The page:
Iraq: The Sri Lankan Context
“Only the most incorrigible legalists can pretend to be shocked by the conclusion that the perpetrator of an aggressive war acts at peril of being punished for his perpetration, even if no tribunal has ever previously decided that perpetration of an aggressive war is a crime.”
Telford Taylor, The Anatomy of the Nuremberg Trials (New York, 1992), 641
Judge C. G. Weeramantry, former Vice-president of the International Court of Justice and the President of the International Association of Lawyers Against Nuclear Arms, told the Hague Appeal for Peace in New York on 14th February 2003 that “the Security Council has never authorized force based on a potential, non-imminent threat of violence. All past authorizations have been in response to actual invasions, large scale violence of humanitarian emergency.” Judge Weeramantry also maintained that without moral, legal and factual evidence for a war against Iraq, the Anglo-American alliance has painted itself into a corner by dragging the troops to the borders of Iraq.
His comments found resonance in the country of his birth as well. Several hundred Sri Lankan workers held a two-hour protest picket outside Fort Railway Station in central Colombo on 8th March 2003 to oppose US plans for war against Iraq. Nearly 100 young workers came from the Biyagama Free Trade Zone (FTZ) near Colombo, as well as employees from the railways, banks, port, hospitals and school. The protest was organised by the Alliance for the Protection of National Resources and Human Rights (APNR), a coalition of trade unions, non-government organisations and protest groups. The demonstration was organised under the theme “Do not spill blood for oil”. Chanting slogans – Join the world mass opposition to the war, Condemn the war threat against Iraq, Bush wants a puppet rule in Iraq!, No bombs to Iraq but food for children – the protest reflected the perception of the war against Iraq by the masses in Sri Lanka.
This was not the last such public protest. On 21st March 2003, more than 1,000 people rallied in Colombo, the Sri Lankan capital, against the US-led invasion of Iraq. The demonstration included Sinhalese, Tamils and Muslims. Arranged by the Joint Organisation Against the American Invasion of Iraq, the protest was also attended by the opposition Sri Lanka Freedom Party (SLFP), Janatha Vimukthi Peramuna (JVP), the Sri Lankan Communist Party, Muslim Congress, People’s United Front (MEP) and the Ceylon Trade Union Federation. Many who took part, however, were not members of these organisations but came to vent their frustration and anger over the US-led war. At the end of the march, demonstrators were addressed by a number of speakers who simply called for more protests to pressure the government and the president to oppose the war.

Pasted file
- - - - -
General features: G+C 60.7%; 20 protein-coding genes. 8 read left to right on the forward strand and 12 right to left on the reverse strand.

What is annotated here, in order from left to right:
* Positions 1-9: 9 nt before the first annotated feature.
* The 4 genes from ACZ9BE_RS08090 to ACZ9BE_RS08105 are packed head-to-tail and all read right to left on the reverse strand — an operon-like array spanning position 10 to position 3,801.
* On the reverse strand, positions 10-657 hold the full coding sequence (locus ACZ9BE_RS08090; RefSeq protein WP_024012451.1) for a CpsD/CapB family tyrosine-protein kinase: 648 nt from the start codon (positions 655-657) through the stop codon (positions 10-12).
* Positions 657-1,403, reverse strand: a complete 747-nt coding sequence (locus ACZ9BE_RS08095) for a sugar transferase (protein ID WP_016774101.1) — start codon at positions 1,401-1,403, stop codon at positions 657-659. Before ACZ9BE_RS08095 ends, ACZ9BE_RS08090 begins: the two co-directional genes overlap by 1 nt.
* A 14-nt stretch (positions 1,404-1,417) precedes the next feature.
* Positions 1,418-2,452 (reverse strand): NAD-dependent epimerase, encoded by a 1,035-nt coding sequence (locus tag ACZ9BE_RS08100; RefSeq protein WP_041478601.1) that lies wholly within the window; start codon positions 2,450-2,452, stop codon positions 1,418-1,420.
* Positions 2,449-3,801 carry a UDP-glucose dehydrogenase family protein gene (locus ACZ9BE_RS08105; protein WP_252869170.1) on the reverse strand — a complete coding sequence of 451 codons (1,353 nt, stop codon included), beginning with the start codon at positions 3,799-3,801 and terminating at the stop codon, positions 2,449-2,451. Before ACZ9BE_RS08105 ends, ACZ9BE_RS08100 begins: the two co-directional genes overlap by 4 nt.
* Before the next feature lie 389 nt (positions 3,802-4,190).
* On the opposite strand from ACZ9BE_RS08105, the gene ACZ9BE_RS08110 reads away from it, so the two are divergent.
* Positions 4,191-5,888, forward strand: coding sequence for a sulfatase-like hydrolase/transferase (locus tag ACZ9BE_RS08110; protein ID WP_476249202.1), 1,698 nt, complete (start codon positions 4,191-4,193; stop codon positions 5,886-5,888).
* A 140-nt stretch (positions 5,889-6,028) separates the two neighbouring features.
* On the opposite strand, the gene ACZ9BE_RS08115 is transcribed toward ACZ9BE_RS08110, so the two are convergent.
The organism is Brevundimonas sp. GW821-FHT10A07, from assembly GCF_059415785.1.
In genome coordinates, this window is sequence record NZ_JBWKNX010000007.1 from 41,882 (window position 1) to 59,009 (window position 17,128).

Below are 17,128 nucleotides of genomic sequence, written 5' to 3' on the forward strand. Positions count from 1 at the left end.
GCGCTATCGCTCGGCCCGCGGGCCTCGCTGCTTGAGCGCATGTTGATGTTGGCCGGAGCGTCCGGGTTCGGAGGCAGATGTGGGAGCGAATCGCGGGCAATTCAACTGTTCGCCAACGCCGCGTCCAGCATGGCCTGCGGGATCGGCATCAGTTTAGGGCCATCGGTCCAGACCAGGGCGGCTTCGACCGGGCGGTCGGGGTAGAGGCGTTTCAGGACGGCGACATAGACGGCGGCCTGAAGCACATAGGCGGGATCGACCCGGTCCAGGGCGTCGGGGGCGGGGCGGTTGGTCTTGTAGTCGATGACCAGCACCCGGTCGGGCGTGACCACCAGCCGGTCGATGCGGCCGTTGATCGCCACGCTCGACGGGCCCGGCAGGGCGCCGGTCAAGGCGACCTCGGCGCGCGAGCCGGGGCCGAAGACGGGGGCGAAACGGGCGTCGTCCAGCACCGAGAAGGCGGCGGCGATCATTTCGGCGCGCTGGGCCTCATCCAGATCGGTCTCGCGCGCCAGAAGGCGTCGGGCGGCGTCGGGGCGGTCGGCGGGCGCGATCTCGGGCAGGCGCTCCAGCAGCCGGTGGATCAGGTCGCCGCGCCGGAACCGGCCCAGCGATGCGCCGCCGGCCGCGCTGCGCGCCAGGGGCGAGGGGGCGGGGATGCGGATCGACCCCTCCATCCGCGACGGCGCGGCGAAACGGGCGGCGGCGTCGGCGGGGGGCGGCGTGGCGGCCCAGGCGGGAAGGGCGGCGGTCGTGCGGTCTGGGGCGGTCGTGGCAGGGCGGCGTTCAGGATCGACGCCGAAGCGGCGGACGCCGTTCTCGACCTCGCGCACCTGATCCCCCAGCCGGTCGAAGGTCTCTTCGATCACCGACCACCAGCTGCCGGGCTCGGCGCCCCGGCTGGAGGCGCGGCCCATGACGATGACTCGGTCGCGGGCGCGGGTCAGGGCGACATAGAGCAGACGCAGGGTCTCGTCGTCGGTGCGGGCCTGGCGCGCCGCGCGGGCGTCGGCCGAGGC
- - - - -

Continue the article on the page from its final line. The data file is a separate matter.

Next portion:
A curious blend of domestic war fatigue, fears of a fledgling peace process going astray and anti-American feeling propelled by chauvinistic forces who wished to use the war on Iraq for partisan political gains animated much of the anti-war protests in Sri Lanka. Informing this complex dynamic was the current peace process – after over two decades of a devastating war, which had led to the economic and social ruination of the country, people in Sri Lanka looked upon war as an evil that they would loathe to re-visit or see inflicted upon another country. However, while the war was distant and abstract, its ramifications were concrete and real.
On 20th April 2003, the Sri Lanka Bureau of Foreign Employment (SLBFE) confirmed that no Sri Lankan workers employed in the Middle East region has been affected by the Iraq war. A special Command Centre at the Bureau Head Office had been set up soon after war broke out to enable interested parties to know about their family members employed in the Middle East, in addition to a special fund of Rs. 500 million to help workers in case of war.
This was in contrast to the assistance sought by the Government from the United States to solve problems in exporting tea to countries in the Middle East as a result of the war. The war had brought tea exports to Iraq, the fourth largest buyer of Sri Lanka’s tea, to a standstill. Tea prices at the Colombo tea auction had significantly declined, Sri Lanka’s “low-grown” teas, favoured by the Middle Eastern market, dropped between 10 and 15% in price and large stocks remained unsold.
Sri Lanka’s economic recovery, which the incumbent government believes will be the harbinger of a sustainable peace, was put in question on account of the war. Japan’s peace envoy to Sri Lanka, Yasushi Akashi, on a visit to Sri Lanka in February 2003, said he hoped “outside events” would not divert attention from Sri Lanka’s Norwegian-backed peace process. Akashi also noted that a major aid pledging conference in June 2003 could be during a post-war situation in Iraq. Akashi’s concerns dovetailed with those of the incumbent government, that international attention on the war in Iraq would detract monetary pledges for the rehabilitation and reconstruction efforts in Sri Lanka, especially in the North-East.